Urge: Silly, Aimless & Just Plain Absurd
Apart from the fact that it somehow managed to be green-lit for a big-screen release, another rather astonishing thing about Aaron Kaufman’s ridiculously plotted Urge – a movie that talks about the dangers of drug use in the most obnoxious of ways – is that it actually made its way into the Egyptian cinemas – gasp! Directed by Aaron Kaufman and scripted by a total of four writers, the absurdity of Urge is awfully difficult to put into words – it’s just one big mistake.
The story begins with Neil (Masterson); a self-important multimillionaire who decides to fly his friends, including his seemingly uptight girlfriend, Theresa (Greene), over to his modern mansion on the exclusive Eastman Island, for a weekend of fun.
With everyone hoping that the weekend of partying will help distract them from their otherwise shallow and trivial lives, the group soon finds themselves at a secretive club run by The Man (Brosnan in one of his most ridiculous roles yet), who introduces them to a drug called the ‘Urge’; a stimulant which helps remove the inhibitions of whoever takes it. However, there is a catch; it can only be used once. After an unforgettable night of partying, the group quite naturally decides to ignore the rules and try Urge for another night. This time, though, the high is not quite what they expected.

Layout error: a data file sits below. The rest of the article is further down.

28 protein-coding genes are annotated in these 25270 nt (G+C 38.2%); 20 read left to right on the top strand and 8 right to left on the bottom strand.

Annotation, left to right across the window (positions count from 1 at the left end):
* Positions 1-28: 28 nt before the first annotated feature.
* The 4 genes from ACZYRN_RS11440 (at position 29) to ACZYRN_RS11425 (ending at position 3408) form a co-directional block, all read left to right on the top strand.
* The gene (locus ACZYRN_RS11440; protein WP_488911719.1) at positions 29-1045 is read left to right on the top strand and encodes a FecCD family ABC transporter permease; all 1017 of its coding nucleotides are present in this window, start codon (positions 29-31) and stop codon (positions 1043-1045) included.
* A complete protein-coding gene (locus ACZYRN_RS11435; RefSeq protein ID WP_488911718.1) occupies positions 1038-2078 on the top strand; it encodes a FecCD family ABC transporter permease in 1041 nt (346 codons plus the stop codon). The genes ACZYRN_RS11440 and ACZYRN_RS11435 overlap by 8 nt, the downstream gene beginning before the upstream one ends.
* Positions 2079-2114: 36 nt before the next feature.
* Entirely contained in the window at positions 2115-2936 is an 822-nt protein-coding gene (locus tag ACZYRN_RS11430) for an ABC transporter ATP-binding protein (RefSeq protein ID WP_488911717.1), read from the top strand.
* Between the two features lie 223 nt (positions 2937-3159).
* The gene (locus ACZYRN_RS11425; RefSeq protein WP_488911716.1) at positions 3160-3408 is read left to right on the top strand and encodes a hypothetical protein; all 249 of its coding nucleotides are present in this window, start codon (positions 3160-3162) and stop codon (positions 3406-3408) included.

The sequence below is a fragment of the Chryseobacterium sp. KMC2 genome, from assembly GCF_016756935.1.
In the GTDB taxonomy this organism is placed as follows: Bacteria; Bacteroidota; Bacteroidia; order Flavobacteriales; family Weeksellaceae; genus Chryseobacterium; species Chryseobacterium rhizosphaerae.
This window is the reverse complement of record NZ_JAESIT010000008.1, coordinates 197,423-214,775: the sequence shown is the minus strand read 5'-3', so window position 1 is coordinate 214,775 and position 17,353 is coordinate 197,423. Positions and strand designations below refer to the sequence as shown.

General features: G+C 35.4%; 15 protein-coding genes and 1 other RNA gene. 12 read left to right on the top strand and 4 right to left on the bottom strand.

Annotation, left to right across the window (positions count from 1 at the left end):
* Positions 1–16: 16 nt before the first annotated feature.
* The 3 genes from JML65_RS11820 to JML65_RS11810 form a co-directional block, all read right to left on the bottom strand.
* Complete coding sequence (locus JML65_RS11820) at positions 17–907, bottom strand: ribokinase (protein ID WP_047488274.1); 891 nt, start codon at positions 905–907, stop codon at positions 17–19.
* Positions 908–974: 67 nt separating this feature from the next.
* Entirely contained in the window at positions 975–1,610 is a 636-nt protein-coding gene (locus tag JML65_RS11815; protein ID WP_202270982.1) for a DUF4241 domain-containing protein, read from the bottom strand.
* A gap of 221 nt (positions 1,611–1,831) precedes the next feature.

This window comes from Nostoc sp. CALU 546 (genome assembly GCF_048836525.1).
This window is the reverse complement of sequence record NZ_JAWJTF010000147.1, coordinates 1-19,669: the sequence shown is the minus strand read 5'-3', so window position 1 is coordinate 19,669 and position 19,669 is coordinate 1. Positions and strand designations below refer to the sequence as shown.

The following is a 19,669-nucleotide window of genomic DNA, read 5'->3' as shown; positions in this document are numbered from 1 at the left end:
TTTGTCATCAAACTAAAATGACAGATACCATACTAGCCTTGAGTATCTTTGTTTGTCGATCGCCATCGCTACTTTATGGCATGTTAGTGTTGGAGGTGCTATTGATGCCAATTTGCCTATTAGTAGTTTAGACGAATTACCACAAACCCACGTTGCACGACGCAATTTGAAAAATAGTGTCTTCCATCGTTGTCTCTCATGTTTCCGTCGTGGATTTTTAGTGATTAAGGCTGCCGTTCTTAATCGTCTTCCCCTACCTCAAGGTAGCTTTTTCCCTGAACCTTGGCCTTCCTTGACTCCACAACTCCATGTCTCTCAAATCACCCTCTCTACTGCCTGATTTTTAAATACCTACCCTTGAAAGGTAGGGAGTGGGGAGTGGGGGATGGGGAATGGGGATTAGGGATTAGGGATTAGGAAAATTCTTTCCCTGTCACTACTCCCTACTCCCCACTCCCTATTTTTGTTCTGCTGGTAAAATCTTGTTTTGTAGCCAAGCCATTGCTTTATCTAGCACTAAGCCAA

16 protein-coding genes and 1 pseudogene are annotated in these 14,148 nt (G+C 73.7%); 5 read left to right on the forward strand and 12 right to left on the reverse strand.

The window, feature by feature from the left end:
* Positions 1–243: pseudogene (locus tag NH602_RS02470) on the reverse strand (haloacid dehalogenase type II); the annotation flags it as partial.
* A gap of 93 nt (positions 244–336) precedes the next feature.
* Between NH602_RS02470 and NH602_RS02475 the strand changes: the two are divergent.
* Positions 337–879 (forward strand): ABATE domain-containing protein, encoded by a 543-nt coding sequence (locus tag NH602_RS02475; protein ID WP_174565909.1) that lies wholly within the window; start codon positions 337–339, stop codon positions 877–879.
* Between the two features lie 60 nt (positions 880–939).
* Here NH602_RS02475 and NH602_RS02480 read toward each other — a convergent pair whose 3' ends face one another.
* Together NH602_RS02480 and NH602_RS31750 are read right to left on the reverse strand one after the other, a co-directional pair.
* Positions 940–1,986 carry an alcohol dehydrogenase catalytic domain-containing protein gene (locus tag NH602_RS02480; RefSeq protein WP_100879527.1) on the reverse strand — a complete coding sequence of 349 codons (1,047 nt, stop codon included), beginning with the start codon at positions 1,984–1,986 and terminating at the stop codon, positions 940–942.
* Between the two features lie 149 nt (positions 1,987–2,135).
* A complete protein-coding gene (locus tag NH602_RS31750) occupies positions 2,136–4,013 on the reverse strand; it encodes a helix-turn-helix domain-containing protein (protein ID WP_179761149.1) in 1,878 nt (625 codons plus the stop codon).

The biggest problem with Urge is that it doesn’t really seem to know what it wants to do or where it wants to go, relying solely on its flashy and seemingly empty aesthetic to do all of the talking. Everything from the nonsensical plot – a place where logic does not seem to reside – to the particularly awful acting from a bunch of actors whose characters are extremely unlikable and therefore, especially difficult to connect to, seems out of place and out of tune. Moreover, incoherency and clumsy pacing is another damaging factor, with the production often coming across as a little desperate to sell its premise of extravagance and uninhibited behavior from a group of people who are completely unaware of anything outside their shallow and superficial worlds.
The madness and the paranoia that takes over the second half of the movie fails to up the ante in anyway, leaving audiences wondering why the hell they should care. Overall, this is one truly, truly awful film that could just as well go down as one of the worst ones this year. Or maybe ever.